PM: Address to the Industry Training Federation
Thursday 28 July 2005
Rt Hon Helen Clark Prime Minister
Address to the Industry Training Federation Conference
At the Te Papa Wellington
Thank you for inviting me to address this conference.
Labour fully recognises the critical role industry training must play in transforming the New Zealand economy. That's why we have given huge priority ever since our election in 1999 to building up work based training. We believe that prosperous economies in the 21st century will be driven by knowledge, skill, technology, innovation, productivity, investment and entrepreneurship.
Our government has taken many steps in many policy areas to lay the basis for an upmarket and inclusive economy which delivers higher living standards. Those policies stretch across education, science and research, business growth and economic development initiatives, and health and other social policies.
Industry training is a key component of our programme to lift New Zealand's economic performance. A more highly skilled workforce will lead to higher productivity, more innovation, more secure employment opportunities, and higher pay for working New Zealanders. Opportunities to acquire new skills must be available throughout our lives.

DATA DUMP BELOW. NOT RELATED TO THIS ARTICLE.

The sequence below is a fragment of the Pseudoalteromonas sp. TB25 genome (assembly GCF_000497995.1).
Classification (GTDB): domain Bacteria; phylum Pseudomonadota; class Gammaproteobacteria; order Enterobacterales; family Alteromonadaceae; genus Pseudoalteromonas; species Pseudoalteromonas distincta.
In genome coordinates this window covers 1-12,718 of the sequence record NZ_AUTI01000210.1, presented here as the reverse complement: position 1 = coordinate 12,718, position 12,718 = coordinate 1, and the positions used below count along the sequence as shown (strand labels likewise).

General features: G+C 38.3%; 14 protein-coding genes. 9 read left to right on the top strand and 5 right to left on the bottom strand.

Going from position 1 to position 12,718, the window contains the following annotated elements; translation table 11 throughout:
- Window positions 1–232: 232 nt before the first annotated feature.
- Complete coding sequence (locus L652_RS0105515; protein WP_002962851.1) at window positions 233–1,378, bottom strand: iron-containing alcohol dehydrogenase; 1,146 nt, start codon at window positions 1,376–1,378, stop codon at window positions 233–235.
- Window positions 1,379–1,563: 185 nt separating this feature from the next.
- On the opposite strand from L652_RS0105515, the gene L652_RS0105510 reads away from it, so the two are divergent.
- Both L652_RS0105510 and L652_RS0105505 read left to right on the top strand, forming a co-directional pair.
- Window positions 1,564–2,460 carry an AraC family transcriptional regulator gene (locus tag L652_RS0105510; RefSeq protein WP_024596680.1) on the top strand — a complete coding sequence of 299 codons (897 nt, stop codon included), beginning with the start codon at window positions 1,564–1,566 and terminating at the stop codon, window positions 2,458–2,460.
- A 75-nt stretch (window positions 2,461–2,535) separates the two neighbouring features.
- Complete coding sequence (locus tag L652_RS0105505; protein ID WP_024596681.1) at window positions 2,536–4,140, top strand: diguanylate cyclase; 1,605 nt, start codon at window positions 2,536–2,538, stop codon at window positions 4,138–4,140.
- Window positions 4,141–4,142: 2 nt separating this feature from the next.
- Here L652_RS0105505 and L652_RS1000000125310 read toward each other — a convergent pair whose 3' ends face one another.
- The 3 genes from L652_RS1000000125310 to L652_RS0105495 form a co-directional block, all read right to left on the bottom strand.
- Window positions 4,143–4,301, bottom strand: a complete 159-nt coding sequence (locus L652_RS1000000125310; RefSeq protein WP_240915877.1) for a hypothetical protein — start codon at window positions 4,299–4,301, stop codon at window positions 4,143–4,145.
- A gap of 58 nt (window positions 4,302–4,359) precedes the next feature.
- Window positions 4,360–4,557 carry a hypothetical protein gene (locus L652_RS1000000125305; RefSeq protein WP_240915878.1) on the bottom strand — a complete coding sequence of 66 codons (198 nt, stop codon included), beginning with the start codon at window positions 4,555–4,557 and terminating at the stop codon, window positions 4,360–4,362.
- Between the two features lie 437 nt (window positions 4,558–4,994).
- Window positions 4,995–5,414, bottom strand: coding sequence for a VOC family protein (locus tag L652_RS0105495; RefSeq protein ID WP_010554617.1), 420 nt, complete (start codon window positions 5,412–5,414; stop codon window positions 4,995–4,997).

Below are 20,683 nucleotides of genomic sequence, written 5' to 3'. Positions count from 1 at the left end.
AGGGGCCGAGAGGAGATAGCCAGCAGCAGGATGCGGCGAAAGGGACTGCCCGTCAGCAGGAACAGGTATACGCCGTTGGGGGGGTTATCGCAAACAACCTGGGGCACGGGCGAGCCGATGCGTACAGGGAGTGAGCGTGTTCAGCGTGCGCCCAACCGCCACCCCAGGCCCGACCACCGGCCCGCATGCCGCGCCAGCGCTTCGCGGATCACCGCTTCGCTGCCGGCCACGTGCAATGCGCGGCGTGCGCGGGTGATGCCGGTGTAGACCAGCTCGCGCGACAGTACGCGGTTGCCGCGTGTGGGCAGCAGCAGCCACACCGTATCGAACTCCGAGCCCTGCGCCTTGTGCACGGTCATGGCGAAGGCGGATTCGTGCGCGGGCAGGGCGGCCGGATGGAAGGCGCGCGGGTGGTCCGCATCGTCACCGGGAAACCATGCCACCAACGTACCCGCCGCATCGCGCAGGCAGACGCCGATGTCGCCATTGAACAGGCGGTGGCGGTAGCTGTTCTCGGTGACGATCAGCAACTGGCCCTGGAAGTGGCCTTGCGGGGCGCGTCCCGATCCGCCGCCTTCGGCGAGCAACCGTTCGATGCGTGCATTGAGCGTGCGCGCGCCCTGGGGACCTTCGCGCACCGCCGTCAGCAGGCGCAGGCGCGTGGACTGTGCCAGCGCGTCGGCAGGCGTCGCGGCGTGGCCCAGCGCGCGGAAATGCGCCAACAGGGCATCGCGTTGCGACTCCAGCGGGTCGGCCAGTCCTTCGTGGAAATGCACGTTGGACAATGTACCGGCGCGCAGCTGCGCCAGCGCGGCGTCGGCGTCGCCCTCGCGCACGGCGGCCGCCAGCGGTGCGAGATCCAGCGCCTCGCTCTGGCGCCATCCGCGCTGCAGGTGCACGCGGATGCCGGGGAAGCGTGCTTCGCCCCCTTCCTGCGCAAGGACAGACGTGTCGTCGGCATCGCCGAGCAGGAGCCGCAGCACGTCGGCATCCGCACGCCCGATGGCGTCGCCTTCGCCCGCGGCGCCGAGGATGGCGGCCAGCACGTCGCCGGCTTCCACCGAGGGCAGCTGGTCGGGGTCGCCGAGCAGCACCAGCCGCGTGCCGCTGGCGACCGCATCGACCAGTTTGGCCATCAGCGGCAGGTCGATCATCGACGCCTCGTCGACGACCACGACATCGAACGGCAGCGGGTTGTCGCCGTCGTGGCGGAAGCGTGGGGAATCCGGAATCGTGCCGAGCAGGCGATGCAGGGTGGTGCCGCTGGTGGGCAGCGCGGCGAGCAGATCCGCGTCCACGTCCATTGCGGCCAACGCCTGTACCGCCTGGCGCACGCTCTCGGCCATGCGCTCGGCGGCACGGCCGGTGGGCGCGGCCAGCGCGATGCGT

As the NZIER survey for this Federation reported, industry training benefits:
- the individual trainee through the higher wages associated with higher skills.
- firms through enhanced profitability, and
- society as a whole through having greater economic growth and a better educated workforce.
When we were elected in 1999, we had a big job ahead of us to rebuild skills levels. Industry training had languished in the 1990s, and the old apprenticeship system had been abolished.
During our last two terms in government, Labour has:
- Doubled the amount of government funding in structured industry training via the Industry Training Fund, from $56.1 million when National was in office in 1999 to $128.9 million in 2006.
- Increased the funding provided to Industry Training Organisations by over sixty per cent.
- Continually increased participation in industry training. There are now just under 140,000 people participating in industry training - up 60,000 since 2000.